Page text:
Rhian Wilkinson was cut from her high school soccer team. And from the Canadian youth national team. And a few other squads along the way, all of which she rattles off without hesitation. She’s as quick to list these failures as she is her accomplishments on the field—and she has plenty of those. When Wilkinson retired after nearly 15 years of playing soccer, she had notched 181 appearances with the Canadian women’s national team and earned two Olympic bronze medals.
Setbacks are on her mind, though, because Wilkinson is thinking about growing her own business. Much of what it takes to become an elite athlete—training, perfection, and focus—can be applied to growing a small business. In her case, it’s iS4, a company she founded with three teammates from the national squad. The venture began with the four pros leading youth soccer camps, but it has grown into something much more. Together, the four soccer players turned entrepreneurs conduct leadership workshops, lead soccer and business clinics, and teach attendees skills that work as well on the field as they do off—like teamwork, accountability, and work ethic.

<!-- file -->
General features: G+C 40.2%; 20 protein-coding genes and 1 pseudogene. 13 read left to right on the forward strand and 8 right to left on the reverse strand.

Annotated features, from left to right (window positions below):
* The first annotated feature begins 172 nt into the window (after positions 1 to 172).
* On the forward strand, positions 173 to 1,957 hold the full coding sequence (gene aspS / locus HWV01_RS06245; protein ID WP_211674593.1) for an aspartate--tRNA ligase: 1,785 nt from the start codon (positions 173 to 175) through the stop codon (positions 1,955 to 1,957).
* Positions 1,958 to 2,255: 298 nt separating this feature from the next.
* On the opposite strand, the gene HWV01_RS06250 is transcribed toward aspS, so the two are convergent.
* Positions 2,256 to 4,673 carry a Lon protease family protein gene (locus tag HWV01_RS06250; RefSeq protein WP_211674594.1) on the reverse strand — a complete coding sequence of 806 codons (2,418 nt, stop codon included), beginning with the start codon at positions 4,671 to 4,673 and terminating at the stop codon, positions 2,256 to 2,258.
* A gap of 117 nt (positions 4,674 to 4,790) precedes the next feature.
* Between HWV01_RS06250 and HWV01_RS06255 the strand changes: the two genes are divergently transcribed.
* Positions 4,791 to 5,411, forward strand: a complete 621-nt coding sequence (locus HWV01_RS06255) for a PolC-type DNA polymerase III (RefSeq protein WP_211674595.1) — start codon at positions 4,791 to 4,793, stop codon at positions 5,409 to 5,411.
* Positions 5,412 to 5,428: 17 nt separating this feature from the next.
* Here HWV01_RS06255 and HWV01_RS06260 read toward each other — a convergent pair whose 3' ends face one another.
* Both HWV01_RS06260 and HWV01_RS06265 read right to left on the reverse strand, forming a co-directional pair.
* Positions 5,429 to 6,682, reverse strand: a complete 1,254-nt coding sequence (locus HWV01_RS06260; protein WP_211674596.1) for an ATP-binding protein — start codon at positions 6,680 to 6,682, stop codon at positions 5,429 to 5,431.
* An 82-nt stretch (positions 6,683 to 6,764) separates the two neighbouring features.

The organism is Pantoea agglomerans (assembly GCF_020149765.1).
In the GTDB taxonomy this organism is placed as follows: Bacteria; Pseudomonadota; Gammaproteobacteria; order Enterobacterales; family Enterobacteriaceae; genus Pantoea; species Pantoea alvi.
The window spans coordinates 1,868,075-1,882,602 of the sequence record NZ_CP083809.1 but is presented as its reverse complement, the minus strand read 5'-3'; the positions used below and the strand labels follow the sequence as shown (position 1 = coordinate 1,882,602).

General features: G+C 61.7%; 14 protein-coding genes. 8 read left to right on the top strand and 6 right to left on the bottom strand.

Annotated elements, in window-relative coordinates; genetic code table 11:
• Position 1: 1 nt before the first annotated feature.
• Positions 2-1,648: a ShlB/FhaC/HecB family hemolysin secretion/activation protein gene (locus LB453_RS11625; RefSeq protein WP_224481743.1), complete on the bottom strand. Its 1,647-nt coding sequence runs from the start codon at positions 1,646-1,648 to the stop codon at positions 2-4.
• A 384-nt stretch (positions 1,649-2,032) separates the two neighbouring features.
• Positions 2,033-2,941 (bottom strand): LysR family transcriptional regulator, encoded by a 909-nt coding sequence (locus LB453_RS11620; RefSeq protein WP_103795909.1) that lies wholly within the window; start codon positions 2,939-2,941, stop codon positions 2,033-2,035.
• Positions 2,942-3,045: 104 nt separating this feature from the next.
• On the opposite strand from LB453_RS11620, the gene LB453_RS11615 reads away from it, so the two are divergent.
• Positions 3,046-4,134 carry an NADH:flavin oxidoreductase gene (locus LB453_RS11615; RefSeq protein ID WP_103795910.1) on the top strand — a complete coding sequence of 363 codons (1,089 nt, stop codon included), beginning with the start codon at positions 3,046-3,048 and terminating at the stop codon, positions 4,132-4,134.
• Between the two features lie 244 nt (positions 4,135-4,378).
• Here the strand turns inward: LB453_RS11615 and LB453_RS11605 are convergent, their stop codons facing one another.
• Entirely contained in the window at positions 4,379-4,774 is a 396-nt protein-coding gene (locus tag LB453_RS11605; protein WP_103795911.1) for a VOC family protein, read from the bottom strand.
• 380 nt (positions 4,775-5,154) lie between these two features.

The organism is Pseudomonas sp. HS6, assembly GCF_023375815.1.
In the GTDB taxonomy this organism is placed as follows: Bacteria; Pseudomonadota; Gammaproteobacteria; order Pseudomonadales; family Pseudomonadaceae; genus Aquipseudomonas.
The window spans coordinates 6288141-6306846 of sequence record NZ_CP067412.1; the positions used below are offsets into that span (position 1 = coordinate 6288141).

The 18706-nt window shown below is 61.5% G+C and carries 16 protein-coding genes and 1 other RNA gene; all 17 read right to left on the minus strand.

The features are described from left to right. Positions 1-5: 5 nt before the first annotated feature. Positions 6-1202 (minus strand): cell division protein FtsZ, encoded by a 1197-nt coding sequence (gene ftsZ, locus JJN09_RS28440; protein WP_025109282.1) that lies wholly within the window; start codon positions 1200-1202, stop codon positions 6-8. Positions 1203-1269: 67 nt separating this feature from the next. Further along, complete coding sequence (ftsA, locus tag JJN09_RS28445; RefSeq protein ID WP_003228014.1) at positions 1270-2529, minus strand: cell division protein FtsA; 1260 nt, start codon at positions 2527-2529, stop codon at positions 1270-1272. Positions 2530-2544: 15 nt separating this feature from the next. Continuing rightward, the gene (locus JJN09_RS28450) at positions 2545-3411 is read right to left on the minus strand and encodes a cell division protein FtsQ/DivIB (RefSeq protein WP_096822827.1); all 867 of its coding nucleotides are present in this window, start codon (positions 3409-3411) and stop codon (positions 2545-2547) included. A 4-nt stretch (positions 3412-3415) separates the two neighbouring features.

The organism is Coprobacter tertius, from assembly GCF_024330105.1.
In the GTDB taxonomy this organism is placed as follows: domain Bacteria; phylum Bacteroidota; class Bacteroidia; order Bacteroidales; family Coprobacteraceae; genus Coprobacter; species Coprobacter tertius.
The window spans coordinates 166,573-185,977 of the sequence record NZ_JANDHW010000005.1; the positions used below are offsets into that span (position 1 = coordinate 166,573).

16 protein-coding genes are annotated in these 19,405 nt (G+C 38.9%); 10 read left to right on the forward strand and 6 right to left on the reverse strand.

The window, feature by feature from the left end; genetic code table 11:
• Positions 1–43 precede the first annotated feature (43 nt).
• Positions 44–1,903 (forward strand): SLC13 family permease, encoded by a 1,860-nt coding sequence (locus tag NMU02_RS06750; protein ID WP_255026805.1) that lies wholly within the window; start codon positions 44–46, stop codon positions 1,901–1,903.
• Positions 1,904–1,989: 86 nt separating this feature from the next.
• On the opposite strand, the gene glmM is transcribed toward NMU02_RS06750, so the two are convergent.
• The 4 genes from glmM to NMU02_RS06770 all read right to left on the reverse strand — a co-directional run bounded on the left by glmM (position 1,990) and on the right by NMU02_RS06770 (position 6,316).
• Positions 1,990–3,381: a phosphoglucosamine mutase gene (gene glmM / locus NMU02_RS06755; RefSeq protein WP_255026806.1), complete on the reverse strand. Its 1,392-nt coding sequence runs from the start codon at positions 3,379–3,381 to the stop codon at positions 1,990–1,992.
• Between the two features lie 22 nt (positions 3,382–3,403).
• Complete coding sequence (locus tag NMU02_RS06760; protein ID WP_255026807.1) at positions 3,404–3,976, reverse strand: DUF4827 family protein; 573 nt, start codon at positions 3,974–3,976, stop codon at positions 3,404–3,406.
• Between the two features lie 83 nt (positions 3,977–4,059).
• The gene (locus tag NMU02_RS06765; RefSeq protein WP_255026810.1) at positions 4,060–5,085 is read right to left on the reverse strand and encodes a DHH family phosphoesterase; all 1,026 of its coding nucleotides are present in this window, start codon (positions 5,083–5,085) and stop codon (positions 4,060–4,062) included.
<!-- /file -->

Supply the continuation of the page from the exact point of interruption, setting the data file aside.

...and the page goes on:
But Wilkinson never had formal corporate training, which meant she needed help to scale her business. As iS4 began to balloon, Wilkinson looked for the corporate world’s equivalent of a personal trainer to uncover her weaknesses, push her to perform, and track her progress. So she turned to global professional services firm Ernst & Young Global Limited’s Women Athletes Business Network (WABN), a startup incubator that works exclusively with female athletes. Former participants in the program include Australian water polo player Jane Moran, alpine skier Anna Goodman, and marathoner Niki Jacques. The network offers an annual mentorship program that pairs 25 elite female athletes from around the world with executive mentors. With the help of the International Women’s Forum (IWF), a global system of more than 6,000 senior women executives looking to mentor emerging female leaders, selected athletes spend the year receiving one-on-one guidance on how to best bridge the gap between sport and business, develop and train the skills needed for a professional future, and identify leadership opportunities.
WABN’s mentorship program, which is in its third year, is part of a larger Ernst & Young initiative to research gender parity in the workplace and specifically to look at the connection between leadership and women athletes. A 2013 collaborative research project with ESPNW found that more than 90 percent of top female executives in the study had been involved in athletics. Further research, released in May, identified certain traits—confidence, single-mindedness, passion, determination, leadership, and resilience—that help athletes thrive in the office. The company is making good on its research by taking the WABN initiative one step further. After the 2016 Olympics, Ernst & Young announced that it would hire eight of the games’ athletes from six different countries for a six-month internship program.